The Colorado Court of Appeals issued its opinion in People in Interest of D.I. on Thursday, September 24, 2015.
Restitution— Unendorsed Expert Testimony.
A police officer responded to a dispatch of someone recklessly driving a car that had been reported stolen two days earlier. The sole occupant of the car, D.I., was arrested. After he was in custody, officers saw that the ignition had been “punched” so that it could be started with a screwdriver. They found a screwdriver near the driver’s seat and no keys.
D.I. was charged with theft, first-degree aggravated motor vehicle theft, and possession of burglary tools (the screwdriver). The juvenile court adjudicated D.I. for committing the crimes of second-degree aggravated motor vehicle theft and possession of burglary tools. He was sentenced to “up to two years of probation or further court order” and ordered to pay $3067.91 in restitution for damage to the car.
On appeal, D.I. argued the trial court abused its discretion when it ordered restitution because there was no evidence that he proximately caused the damage to the car. The Court of Appeals agreed. According to the court’s findings, the damage to the car was inflicted two days before the time the court found that D.I. exercised control over the car. Therefore, the restitution order must be vacated.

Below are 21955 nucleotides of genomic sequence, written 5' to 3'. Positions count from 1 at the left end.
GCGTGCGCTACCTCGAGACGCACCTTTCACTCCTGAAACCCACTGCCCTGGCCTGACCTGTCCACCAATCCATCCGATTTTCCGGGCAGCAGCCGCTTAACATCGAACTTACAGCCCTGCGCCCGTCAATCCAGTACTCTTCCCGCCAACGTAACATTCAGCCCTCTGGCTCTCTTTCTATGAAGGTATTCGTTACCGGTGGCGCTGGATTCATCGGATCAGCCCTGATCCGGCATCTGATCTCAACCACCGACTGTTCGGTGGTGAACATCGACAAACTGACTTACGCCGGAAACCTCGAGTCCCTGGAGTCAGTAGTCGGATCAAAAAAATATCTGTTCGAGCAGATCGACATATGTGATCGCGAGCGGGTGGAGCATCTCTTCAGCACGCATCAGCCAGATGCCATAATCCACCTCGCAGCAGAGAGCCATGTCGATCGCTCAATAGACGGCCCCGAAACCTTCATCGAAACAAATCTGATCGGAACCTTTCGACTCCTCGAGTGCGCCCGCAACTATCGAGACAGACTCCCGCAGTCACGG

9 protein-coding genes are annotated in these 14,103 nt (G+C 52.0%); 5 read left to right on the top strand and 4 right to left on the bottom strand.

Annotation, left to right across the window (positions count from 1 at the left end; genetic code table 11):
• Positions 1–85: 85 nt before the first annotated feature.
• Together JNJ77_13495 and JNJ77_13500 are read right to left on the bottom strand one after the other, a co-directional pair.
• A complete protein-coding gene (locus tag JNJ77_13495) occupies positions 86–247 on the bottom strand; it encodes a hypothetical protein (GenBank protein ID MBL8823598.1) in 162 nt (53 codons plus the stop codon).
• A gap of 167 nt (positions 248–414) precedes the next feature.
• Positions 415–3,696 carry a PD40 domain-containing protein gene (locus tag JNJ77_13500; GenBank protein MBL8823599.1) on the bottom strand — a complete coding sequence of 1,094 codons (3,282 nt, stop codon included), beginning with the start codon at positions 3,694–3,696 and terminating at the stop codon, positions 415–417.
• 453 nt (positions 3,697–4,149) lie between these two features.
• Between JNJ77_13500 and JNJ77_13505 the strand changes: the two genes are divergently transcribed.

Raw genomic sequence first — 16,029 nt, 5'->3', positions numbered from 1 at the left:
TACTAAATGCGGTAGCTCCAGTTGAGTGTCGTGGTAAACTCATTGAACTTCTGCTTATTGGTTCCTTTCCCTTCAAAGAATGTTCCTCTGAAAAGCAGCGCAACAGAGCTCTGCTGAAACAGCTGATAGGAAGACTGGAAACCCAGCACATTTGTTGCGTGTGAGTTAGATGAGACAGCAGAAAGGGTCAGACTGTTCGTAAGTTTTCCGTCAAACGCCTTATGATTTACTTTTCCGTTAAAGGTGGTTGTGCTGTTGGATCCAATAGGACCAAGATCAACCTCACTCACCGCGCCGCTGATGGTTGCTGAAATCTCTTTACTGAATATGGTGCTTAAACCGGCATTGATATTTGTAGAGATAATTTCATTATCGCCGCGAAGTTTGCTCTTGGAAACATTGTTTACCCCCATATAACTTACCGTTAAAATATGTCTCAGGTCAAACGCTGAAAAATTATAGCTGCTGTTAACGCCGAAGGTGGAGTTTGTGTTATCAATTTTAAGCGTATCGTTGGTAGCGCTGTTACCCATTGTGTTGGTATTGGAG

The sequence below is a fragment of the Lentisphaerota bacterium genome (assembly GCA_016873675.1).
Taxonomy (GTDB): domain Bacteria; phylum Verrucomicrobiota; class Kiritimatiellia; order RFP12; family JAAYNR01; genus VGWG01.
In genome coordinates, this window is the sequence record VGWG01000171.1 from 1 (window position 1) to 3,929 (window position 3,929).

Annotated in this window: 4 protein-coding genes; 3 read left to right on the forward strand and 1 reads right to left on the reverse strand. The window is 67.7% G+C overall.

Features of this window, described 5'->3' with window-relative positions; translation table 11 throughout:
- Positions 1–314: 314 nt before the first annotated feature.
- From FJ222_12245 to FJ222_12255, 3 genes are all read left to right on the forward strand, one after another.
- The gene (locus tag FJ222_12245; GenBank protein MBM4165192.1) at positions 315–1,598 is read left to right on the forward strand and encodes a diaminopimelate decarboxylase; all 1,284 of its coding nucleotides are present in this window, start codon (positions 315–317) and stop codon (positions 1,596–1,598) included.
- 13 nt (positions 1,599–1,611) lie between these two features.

D.I. argued that it was error to admit unendorsed expert testimony from a lay witness when it allowed a police officer to testify about the use of screwdrivers to operate stolen vehicles. The Court concluded that even if some of the testimony should not have been admitted, any error was harmless. The judgment of conviction was affirmed and the restitution order was vacated.